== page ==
Convertino Receives 2014 TACSM Honor Award
U.S. Army Institute of Surgical Research's Victor A. Convertino, Ph.D., received the Texas Regional Chapter of the American College of Sports Medicine Honor Award Feb. 28, at an annual conference at Texas Christian University in Fort Worth, Texas.
Convertino, a physiologist, researcher and tactical combat casualty care research task area program manager with USAISR, received the award for his "outstanding contributions to exercise and sports medicine in the State of Texas," as notated on the award plaque.
At TACSM's invitation, Convertino presented the keynote address at the chapter's annual meeting. Speaking before 400 researchers and students from academia and government, Convertino delivered his presentation, entitled "Career Paths with Training in Exercise Science: 40 Years of Lessons Learned."
"The primary focus of my lecture was to present to the audience, which were mostly graduate students, a perspective that their training in exercise science, particularly physiology, lays a firm foundation for a career path with unique opportunities for developing solutions that can translate to real-world operational problems," said Convertino.
Convertino continued, "I described that the approach for developing technologies for diagnostic and therapeutic applications in the care of prehospital patients with life-threatening hemorrhage could be used to assess and manage healthy individuals. This could be during the stress of exercise or as life-saving interventions in athletes who are severely dehydrated or develop shock due to heat exposure or heat exhaustion."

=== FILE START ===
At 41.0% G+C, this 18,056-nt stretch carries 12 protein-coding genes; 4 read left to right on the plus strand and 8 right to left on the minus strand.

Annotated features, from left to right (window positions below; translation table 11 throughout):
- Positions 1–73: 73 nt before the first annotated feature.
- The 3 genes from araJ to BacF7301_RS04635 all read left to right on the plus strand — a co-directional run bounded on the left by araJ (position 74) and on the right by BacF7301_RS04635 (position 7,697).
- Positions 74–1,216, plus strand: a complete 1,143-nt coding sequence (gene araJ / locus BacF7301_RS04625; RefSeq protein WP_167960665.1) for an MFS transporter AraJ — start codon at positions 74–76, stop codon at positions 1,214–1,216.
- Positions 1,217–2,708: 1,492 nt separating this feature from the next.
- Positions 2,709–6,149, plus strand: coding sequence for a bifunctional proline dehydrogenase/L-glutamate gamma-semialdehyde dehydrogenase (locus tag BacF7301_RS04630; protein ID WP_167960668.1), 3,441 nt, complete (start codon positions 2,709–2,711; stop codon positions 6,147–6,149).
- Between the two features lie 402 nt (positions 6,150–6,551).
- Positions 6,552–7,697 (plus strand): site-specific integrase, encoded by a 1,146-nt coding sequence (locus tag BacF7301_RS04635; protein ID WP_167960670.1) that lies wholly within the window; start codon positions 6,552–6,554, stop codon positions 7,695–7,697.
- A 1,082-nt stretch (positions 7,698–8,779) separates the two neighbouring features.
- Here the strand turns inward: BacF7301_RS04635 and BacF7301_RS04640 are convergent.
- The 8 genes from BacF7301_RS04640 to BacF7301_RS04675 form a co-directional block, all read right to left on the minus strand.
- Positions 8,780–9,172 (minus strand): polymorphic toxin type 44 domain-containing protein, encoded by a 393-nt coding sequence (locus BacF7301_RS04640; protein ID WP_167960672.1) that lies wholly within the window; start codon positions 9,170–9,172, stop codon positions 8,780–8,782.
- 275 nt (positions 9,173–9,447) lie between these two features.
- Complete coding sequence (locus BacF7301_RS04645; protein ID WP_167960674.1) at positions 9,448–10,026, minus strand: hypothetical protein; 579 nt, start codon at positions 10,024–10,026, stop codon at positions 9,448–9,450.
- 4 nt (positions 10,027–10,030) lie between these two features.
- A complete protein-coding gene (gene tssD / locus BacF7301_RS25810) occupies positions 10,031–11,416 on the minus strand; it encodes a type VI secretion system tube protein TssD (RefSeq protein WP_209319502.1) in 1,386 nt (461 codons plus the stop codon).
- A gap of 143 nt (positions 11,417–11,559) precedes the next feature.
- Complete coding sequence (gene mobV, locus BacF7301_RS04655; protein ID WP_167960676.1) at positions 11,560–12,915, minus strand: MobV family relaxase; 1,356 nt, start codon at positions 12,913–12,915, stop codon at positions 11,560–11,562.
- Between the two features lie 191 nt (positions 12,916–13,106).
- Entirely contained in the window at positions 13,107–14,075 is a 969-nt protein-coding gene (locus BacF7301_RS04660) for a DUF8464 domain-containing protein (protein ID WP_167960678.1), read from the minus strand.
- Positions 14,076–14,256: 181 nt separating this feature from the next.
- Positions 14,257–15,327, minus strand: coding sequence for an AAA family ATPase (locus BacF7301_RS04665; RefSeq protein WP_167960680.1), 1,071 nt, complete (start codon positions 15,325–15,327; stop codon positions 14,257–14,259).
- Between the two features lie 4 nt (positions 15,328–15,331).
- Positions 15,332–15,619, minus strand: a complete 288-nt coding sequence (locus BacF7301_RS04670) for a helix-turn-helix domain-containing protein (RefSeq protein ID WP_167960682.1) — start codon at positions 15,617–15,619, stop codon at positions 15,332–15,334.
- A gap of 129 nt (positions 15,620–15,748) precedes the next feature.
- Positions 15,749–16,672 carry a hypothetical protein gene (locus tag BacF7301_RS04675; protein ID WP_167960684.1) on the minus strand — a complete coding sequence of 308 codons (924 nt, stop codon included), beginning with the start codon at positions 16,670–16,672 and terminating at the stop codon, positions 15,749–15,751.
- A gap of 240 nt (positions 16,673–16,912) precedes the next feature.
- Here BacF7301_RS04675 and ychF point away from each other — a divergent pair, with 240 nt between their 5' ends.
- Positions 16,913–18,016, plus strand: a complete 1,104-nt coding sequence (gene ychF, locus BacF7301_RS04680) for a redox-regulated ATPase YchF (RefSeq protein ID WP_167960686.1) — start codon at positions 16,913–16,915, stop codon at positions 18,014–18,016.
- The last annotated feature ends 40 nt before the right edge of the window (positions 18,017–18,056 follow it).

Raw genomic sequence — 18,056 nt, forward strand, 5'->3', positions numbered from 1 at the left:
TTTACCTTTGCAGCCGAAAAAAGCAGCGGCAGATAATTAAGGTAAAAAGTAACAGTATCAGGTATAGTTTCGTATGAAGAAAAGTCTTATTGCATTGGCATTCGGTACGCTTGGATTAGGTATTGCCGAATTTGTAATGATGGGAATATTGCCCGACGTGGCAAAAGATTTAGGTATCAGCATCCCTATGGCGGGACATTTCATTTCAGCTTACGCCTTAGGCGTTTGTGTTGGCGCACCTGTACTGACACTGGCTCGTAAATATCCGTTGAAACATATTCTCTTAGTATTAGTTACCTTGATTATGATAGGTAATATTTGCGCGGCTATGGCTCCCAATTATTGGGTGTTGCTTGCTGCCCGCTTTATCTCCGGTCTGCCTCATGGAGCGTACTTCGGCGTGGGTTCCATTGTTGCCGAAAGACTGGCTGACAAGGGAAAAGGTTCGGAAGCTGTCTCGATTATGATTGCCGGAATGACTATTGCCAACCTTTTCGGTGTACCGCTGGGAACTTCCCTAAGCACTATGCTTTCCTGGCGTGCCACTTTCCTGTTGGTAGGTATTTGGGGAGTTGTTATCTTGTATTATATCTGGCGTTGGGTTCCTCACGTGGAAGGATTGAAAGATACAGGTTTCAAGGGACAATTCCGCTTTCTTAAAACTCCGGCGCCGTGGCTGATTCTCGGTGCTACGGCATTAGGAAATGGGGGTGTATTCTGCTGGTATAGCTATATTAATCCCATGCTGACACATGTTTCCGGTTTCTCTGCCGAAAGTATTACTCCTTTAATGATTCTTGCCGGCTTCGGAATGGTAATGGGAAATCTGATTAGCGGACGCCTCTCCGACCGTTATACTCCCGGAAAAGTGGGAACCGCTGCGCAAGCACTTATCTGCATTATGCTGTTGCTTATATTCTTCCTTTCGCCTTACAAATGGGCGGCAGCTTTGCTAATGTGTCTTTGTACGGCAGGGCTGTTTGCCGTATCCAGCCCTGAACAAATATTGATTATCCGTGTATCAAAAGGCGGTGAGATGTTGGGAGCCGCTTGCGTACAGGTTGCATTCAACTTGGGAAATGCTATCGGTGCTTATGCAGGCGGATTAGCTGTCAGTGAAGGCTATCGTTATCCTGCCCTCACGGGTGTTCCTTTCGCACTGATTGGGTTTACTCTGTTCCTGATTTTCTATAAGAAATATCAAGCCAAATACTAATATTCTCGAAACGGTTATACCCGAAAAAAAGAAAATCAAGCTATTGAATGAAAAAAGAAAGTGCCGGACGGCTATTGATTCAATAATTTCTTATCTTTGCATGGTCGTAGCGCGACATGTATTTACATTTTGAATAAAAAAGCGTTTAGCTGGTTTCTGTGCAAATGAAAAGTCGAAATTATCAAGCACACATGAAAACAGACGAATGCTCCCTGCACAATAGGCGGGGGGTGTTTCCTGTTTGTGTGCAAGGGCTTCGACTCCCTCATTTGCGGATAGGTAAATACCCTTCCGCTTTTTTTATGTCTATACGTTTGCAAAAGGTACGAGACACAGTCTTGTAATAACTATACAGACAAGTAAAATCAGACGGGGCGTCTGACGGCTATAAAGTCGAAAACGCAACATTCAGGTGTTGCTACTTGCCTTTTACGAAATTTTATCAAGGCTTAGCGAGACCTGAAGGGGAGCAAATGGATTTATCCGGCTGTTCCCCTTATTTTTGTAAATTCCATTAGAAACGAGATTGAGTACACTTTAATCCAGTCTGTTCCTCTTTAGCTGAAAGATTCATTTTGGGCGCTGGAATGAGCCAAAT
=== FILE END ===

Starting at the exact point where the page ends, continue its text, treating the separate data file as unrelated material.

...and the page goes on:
During his lecture Convertino reminded the students that Albert Einstein challenged researchers with the notion that â€˜imagination is more important than knowledge.' He explained that one's imagination allows them apply learned knowledge and develop new concepts and technologies that can be used to improve human quality of life.
Convertino then asked the audience to imagine the use of new computer-based technologies that can measure the ability of the body to compensate for the demands of physical work or exercise and ultimately predict or enhance physical performance."
It is this imagination that Convertino has relied on which has earned him recognition within the combat casualty care arena.
"Perhaps the most gratifying aspect of this award is that it was presented by a professional organization that is outside of combat casualty care," Convertino said. "This award recognizes the impact of research being conducted by the TCCCR task area which has broad implications for advancing the understanding of mechanisms and relationships fundamental to physiology."
Convertino also stated that such implications were evident by two new collaborations that evolved from investigators who attended the lecture and are interested in the applications of diagnostic algorithms developed by the TCCCR task area. These include management of exercise performance and monitoring women who undergo epidurals and hemorrhage during childbirth.
"I believe we will change the physiology textbooks" Convertino concluded.